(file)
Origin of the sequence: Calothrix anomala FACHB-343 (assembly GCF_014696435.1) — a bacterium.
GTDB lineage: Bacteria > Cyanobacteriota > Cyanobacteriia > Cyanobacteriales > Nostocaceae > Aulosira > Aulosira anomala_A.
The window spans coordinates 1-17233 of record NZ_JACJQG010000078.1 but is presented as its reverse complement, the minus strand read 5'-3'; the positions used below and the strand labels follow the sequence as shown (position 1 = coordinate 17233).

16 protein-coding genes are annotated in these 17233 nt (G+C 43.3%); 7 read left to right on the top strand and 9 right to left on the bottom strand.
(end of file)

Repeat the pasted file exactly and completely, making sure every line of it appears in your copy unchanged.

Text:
Origin of the sequence: Calothrix anomala FACHB-343 (assembly GCF_014696435.1) — a bacterium.
GTDB lineage: Bacteria > Cyanobacteriota > Cyanobacteriia > Cyanobacteriales > Nostocaceae > Aulosira > Aulosira anomala_A.
The window spans coordinates 1-17233 of record NZ_JACJQG010000078.1 but is presented as its reverse complement, the minus strand read 5'-3'; the positions used below and the strand labels follow the sequence as shown (position 1 = coordinate 17233).

16 protein-coding genes are annotated in these 17233 nt (G+C 43.3%); 7 read left to right on the top strand and 9 right to left on the bottom strand.